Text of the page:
Jerome Louis "J.J." Jackson was an American singer, songwriter, and arranger (and NOT a VeeJay) who wrote music and arrangements for Jack McDuff, Jimmy Witherspoon, the Shangri-Las, and others before branching out to perform his own songs. He recorded a hit (#4 on the Billboard charts) in England in 1966 with his own composition "But It's Alright" using a backup band of British session musicians. I guess it worked well enough for him that he decided to stay in the UK where he recorded 3 lps over the course of 4 years. This is the 2nd and also features a lineup of British (and at least one Jamaican) musicians including members of the jazz-rock fusion band If and one of the greatest trombonists of reggae music. Here's the full line up of the group:
Dick Morrissey - Saxophone, Sax (Tenor)
Larry Steele - Bass
Ronny Stephenson - Drums
Jeff Whittaker - Conga
John Marshall - Saxophone, Sax (Baritone)
Rico Rodriguez - Trombone
Terry Smith - Guitar, Guitar (Electric)
J.J. Jackson - Percussion, Vocals, Main Performer, Keyboards, Piano
Roy Edwards - Trumpet
Bill Egden - Drums
Stu Hammer - Trumpet
Brian Henderson - Organ, Keyboards Terry Jenkins - Drums
And here's the songlist:
1 Tobacco Road (6:08)
2 Tenement Halls (5:17)
3 Something for My People (4:02)
4 In the Same Old Way (2:56)
5 Change Is Gonna Come (6:31)
6 Fat, Black and Together (3:41)
7 Win, Lose or Draw (3:59)
8 That's Woman Loving Her Man (4:23)
And listen to the music here.
Saturday, January 27, 2007
Some of the records I post here are unjustifiably obscure, while others are just obscure--this one falls into the latter category. However, once again I didn't have time to rip a new record (it takes time once you take into account the de-clicking that I have to do) and so have fallen back on a rip I made some time ago and haven't listened to since, probably with good reason. (The record, again, comes from the WMUC library.)
The Plaster Casters, who lend their name but none of their musical talent to this record, were a group of groupies (their has to be a better collective noun than group for groupies but I'm not sure what it is) who were led by Cynthia Plaster Caster and made their name by taking plaster casts of male rock star genitalia. They really have nothing to do with the actual recording, though. Instead what you have here are some generic 60s blues-based rock instrumentals played by a component (if uninspired) group of session peformers that includes some fine blues and r&b players (see line-up below). It fairly groovy, generic rock and blues with harmonica and horns and would have made a component soundtrack to some teen-exploitation film. It doesn't have anything to do with plaster casting or groupies, however. (Though, if you are looking for some songs about groupies, the WFMU blog has a post for you.)
The song titles are fun:
Lanoola Goes Limp, Seven Foot Drummer from Fleetwood Mac, Joint Venture, You Didn't Try to Ball Me (for Frank Zappa), Banks of Barclay, Welcome Hamptons Outstanding, Plaster Caster, Chicago Charva Chapter, Diane's Blue Plate Special, Blues for Big Jimi, Pray Tell Brian.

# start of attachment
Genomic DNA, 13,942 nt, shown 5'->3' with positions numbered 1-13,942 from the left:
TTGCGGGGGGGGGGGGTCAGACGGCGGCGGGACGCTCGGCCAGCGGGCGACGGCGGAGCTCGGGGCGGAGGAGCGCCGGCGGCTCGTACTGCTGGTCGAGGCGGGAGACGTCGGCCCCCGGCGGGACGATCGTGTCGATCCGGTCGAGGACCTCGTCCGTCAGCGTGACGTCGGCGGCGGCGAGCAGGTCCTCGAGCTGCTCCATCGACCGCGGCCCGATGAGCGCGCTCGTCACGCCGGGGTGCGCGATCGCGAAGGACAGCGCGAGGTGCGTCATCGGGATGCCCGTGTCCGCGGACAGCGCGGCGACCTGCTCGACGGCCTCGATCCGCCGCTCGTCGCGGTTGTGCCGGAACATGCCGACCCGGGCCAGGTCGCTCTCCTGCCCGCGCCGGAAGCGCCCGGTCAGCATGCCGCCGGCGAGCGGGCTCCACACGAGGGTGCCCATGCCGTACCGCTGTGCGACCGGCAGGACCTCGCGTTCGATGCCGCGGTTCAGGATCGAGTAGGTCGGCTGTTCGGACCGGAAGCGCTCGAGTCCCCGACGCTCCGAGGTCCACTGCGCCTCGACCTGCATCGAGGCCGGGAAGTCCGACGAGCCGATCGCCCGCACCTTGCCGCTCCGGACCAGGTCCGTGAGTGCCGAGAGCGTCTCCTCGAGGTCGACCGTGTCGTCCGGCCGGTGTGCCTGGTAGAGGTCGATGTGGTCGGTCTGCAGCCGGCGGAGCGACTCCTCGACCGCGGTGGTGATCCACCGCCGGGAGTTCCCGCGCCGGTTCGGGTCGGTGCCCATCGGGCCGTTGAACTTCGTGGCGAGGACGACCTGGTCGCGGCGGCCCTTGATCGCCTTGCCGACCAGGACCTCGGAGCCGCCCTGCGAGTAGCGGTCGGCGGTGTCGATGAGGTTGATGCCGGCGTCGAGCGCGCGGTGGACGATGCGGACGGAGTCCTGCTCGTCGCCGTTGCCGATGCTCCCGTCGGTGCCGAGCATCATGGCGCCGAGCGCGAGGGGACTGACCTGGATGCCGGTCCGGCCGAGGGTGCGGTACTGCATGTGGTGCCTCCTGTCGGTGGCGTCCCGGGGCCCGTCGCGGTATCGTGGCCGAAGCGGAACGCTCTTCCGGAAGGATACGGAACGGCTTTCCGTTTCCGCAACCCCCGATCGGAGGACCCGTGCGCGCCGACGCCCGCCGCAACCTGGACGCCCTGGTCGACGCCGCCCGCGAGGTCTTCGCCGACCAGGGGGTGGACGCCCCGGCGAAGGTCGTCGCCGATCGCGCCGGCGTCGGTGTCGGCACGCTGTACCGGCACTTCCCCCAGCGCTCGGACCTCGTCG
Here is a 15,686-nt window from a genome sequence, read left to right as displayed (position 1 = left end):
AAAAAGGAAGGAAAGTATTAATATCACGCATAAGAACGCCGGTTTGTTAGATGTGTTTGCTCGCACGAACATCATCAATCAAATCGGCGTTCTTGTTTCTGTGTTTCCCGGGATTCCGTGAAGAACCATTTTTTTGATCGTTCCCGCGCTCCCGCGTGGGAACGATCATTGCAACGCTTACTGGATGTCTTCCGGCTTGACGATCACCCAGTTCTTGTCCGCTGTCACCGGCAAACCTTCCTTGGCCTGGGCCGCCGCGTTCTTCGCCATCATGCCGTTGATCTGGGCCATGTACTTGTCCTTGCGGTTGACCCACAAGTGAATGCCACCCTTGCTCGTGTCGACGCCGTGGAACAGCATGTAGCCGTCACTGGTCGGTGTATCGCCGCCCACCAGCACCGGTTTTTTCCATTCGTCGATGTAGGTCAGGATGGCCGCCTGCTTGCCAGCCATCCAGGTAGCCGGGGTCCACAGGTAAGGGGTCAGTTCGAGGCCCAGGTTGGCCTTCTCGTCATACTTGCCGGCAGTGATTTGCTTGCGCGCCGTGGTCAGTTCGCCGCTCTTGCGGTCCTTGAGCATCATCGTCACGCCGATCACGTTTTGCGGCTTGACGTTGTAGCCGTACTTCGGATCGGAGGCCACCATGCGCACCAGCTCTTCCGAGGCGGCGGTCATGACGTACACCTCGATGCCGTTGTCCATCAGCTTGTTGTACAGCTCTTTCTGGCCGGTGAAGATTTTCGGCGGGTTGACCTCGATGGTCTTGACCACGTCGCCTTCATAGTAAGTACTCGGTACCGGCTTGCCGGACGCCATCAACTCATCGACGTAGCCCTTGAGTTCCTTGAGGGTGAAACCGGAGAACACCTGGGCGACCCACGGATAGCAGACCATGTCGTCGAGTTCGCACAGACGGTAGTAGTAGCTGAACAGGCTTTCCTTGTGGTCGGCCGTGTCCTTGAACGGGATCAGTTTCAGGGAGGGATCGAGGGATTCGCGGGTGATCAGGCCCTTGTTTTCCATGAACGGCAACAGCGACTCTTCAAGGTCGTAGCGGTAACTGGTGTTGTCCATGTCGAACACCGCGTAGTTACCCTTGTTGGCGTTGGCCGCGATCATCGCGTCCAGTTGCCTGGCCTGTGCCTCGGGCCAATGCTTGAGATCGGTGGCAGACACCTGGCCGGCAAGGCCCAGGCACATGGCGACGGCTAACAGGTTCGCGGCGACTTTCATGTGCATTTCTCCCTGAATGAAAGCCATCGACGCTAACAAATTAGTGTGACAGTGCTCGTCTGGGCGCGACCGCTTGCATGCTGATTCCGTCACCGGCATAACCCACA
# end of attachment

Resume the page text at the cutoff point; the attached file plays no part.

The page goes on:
Here's the line-up:
Bobby Bryant (Trumpet), Arthur Adams (Guitar), Jules Chaiken (Vocals), Max Hardy (Drums), Gildo Mahones (Organ), Gildo Mahones (Piano), Gildo Mahones (Keyboards), Ellen Sander (Vocals), George Harmonica Smith (Harmonica), George Harmonica Smith, Clifford Solomon (Saxophone), Clifford Solomon (Tenor (Vocal)), Bob Thiele (Producer)
Wednesday, January 24, 2007
Friday, January 19, 2007
First I should admit I'm not crazy about this record. It's a nice enough pop outing that will appeal to fans of Harry Nilsson's pop records (Nilsson produced most of it, sans credit, and contributed a song), but it's not the best thing I've posted. However, I did rip a copy for someone a year or so back and have kept it as my "ace in the hole" for the day I didn't have anything ready--I guess that would be today.
The music is heavy on the orchestration, with lots of strings and horns and is perhaps (this will be heresy to Harry Nilsson fans) somewhat overproduced. Marr wrote most of the material himself and his songs remind me of some of Randy Newman's less humorous efforts. Dean Torrence (of Jan and Dean) did the cover art.
Here's the tracklist:
I Wonder Who's Kissing Her Now?
Hello L.A., Bye Bye Birmingham
Pity the Man
We Had Something
One Shot Lady
The music has been reposted here.
Saturday, January 13, 2007
Now about the music and the musician, Bruce Murdoch was a Canadian folk singer from Quebec originally who released 2 albums (that I know of) as well as appearing on Elektra's Singer Songwriter Project compilation (which you can pick up on a CD combined with a David Blue album). He apparently taught a lit. course at McGill at one point and later became a high school principal in Alberta.
Richie Havens heard him performing in Canada and signed him to his Stormy Forest and then proceeded to record and poorly produce this, his first lp. The production is pretty poor and on another Web site Murdoch himself wrote, "the album isn't very good. It has many songs on it I still like, but the production wasn't up to par." Everything sounds a bit tinny and at times I'm not sure whether there is a harpsichord playing or a piano. Still it has some excellent songs, and Murdoch's lyrics and passionate vocal delivery make it worth a listen. The album largely features angry political songs and sometimes angry love songs. Some weird touches, like the Hitler speech and war sound fx at the start of "Mary You Are My Friend," are also interesting and the lyrics, like that song's message about fascism in the corridors of power, remains pertinent today.
Murdoch released a 2nd album, eponymously titled, on the Radio Canada International label in 1980--I haven't heard it but the couple of mentions I found on the Web suggest it is better than this one (and I like this one, production aside, quite a bit). I hope you'll like it to.
Also, a quick note on my links. I realize there are a number of dead ones and a number if new ones I'd like to add. Hopefully I'll find time to do that over the next couple weeks.